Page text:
Seismic tomography of the crust and upper mantle beneath SW Japan9,10 shows that the Kibi Plateau area exhibits significantly high velocities (i.e., high-Vp and high-Vs) and low attenuations (i.e., high-Qp and high-Qs). The high-V and high-Q anomalies in the Kibi Plateau area are visible in the upper crust down to an approximate 20 km depth. This high-V and high-Q anomaly zone completely covers the Paleogene fluvial deposit distribution area known as the Kibi Plateau region. No active faults have been observed29 in the central part of the Kibi Plateau, although faults with a Permian to Cretaceous lithology are observed on the geological map11. The seismic activity is low within the Kibi Plateau situated in the main central part of the high-V and high-Q anomaly zone, whereas crustal earthquakes occur actively in the low-V and low-Q zones surrounding the Kibi Plateau9,10. These seismological results support that the Kibi Plateau region will be a stable-coherent tectonic unit in the future.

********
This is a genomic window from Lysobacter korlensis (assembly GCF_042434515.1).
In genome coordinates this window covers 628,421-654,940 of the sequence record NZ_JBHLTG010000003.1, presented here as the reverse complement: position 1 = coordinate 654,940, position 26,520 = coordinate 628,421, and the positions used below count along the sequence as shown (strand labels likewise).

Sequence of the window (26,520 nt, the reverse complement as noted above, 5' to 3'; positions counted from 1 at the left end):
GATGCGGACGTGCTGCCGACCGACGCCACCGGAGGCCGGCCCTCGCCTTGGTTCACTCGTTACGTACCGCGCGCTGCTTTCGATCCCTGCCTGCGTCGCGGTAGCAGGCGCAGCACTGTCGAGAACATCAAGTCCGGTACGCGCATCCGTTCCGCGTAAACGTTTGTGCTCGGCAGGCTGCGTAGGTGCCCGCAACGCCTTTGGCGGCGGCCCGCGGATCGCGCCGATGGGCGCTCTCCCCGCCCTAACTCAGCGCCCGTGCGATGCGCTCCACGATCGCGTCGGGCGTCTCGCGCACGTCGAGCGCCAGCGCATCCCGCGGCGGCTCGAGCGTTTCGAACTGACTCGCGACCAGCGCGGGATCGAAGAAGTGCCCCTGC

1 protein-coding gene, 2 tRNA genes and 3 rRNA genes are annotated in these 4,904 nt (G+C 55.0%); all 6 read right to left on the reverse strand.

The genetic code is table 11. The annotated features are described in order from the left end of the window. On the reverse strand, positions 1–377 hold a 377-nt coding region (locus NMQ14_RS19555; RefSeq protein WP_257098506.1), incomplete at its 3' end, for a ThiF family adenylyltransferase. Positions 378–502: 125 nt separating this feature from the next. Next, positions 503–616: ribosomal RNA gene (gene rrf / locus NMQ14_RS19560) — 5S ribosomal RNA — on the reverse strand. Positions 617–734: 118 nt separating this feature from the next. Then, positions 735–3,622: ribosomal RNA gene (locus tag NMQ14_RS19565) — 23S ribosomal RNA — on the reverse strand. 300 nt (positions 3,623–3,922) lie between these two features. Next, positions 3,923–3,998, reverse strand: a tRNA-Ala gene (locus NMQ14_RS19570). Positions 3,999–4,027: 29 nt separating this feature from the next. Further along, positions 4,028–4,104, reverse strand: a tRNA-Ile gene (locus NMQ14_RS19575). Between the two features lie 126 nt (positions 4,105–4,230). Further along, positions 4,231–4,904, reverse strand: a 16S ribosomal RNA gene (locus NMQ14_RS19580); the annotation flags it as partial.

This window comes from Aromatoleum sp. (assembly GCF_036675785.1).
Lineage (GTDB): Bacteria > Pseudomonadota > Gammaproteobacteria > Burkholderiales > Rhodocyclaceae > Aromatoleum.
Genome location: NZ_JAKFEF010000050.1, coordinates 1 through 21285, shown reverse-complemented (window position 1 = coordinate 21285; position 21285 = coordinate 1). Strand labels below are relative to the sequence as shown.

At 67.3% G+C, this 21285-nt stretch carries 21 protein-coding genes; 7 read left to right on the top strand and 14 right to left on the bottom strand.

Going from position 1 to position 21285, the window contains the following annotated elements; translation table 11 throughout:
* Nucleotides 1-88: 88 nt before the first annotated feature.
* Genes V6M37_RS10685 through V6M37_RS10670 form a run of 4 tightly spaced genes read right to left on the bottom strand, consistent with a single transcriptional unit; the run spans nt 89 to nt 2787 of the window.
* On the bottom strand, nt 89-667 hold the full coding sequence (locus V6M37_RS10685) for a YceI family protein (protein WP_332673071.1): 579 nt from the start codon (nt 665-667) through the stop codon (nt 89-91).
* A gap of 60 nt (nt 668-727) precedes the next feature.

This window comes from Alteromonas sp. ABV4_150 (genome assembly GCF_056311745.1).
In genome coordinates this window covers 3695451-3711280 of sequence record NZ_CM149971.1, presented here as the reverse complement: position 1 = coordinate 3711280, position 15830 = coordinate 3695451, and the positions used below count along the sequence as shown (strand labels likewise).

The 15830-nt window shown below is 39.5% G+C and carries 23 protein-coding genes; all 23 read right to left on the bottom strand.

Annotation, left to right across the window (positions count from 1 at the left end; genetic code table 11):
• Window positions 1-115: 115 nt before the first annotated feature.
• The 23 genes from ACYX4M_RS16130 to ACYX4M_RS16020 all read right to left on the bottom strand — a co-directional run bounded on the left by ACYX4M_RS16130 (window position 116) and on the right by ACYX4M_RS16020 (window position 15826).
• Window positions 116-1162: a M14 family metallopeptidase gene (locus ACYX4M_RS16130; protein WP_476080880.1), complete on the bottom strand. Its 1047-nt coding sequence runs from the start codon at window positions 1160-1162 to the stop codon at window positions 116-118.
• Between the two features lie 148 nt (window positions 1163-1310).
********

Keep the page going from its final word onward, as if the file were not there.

Thus, the geological and geophysical data described in this study indicate that the Kibi Plateau region has behaved as a stable-coherent tectonic unit (at least 7,000 km2 × 20 km = 140,000 km3) since the Eocene and will continue to be stable in the future. This behavior is highly interesting to researchers living in the active Japanese Islands. Why and how this size of a stable- and rigid-coherent tectonic unit formed in the Eocene and has been preserved up to the present? We will propose the following possible story to explain the reason. The Kibi Plateau region that has now a thick crust over 30 km30 existed as a stable eastern segment of the Asian continent in the Eocene when the large scale felsic igneous activity to form the Paleogene cauldrons took place in the area north of the Kibi Plateau region20. During the Japan sea opening from early to Middle Miocene7, SW Japan including the Kibi Plateau tectonic unit drifted to the south with a velocity of 14 cm/y as estimated from ref. 8. At the time, the Philippine Sea plate subduction was forced to cause the Middle Miocene Setouchi volcanism to form the high Mg andesite magma31 and the Median Tectonic Line formed in the Cretaceous between the inner (including the Kibi Plateau region) and outer zones of SW Japan was reactivated to form the structure that the inner zone thrusted over the outer zone32. These successive tectonic events protected the Kibi Plateau tectonic unit from the destruction. The Kibi Plateau region has not experienced any subduction related arc volcanism since the Eocene. This has also influenced to preserve the stable-coherent tectonic unit.